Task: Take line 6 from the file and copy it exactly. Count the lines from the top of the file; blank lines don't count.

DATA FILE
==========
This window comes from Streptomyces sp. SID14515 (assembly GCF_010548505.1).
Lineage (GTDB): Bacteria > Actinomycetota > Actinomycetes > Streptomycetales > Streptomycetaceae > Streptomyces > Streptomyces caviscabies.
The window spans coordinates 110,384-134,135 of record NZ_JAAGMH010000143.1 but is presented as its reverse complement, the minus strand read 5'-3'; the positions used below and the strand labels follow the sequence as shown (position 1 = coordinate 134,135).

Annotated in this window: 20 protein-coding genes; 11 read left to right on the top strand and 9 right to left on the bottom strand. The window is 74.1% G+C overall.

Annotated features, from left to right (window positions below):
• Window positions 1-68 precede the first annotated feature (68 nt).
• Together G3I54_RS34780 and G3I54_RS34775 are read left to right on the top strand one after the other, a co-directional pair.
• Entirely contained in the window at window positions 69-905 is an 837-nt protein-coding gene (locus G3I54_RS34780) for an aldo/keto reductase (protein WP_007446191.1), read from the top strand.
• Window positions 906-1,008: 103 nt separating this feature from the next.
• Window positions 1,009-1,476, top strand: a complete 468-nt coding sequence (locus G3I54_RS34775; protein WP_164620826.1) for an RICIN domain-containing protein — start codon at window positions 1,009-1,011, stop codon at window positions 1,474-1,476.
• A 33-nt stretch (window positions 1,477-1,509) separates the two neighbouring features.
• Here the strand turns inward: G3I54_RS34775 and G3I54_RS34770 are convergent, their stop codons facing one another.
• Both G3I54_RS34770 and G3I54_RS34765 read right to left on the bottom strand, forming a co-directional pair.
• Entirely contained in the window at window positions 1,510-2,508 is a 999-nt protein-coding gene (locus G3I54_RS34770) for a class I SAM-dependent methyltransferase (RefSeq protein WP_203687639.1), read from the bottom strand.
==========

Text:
• Window positions 1-68 precede the first annotated feature (68 nt).